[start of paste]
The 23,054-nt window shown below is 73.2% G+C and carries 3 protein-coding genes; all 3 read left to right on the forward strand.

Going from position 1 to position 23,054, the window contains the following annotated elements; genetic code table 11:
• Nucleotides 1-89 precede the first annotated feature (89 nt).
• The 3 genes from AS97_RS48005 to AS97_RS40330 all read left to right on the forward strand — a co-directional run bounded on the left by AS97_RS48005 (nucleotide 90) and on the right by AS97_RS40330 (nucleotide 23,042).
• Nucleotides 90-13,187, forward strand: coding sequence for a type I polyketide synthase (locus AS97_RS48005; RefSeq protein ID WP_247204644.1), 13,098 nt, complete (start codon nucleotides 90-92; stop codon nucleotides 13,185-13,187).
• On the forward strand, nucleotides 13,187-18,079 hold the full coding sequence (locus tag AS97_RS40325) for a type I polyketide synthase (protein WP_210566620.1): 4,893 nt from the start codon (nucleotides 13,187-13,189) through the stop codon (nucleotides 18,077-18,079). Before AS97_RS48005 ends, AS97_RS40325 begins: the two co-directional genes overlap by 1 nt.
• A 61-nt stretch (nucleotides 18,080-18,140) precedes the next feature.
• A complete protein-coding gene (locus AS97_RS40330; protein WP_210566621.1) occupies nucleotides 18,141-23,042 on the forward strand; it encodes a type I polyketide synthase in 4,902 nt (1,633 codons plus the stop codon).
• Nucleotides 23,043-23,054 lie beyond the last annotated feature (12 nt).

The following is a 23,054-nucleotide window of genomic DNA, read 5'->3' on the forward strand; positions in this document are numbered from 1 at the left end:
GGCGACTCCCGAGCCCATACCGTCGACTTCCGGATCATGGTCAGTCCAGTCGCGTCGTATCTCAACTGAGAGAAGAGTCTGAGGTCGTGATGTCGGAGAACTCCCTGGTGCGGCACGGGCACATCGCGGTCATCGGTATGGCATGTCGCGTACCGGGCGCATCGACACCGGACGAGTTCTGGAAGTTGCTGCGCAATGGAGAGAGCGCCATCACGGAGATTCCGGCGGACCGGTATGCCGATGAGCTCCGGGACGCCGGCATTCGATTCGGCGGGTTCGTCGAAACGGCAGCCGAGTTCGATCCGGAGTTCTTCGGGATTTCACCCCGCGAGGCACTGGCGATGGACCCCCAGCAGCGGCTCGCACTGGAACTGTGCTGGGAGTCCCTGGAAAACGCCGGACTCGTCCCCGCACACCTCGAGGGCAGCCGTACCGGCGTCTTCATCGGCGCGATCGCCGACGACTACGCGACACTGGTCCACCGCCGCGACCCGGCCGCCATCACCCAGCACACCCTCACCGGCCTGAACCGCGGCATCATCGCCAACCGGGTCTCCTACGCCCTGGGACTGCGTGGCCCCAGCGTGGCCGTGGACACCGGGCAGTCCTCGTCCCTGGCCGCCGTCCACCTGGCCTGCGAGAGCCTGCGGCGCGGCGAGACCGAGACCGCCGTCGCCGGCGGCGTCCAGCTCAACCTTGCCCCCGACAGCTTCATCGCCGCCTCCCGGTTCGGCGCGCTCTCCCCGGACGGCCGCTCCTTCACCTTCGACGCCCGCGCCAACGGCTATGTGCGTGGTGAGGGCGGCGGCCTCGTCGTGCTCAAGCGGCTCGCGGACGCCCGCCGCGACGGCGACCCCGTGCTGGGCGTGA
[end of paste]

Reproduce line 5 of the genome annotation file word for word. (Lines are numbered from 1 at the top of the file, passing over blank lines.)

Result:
• Nucleotides 90-13,187, forward strand: coding sequence for a type I polyketide synthase (locus AS97_RS48005; RefSeq protein ID WP_247204644.1), 13,098 nt, complete (start codon nucleotides 90-92; stop codon nucleotides 13,185-13,187).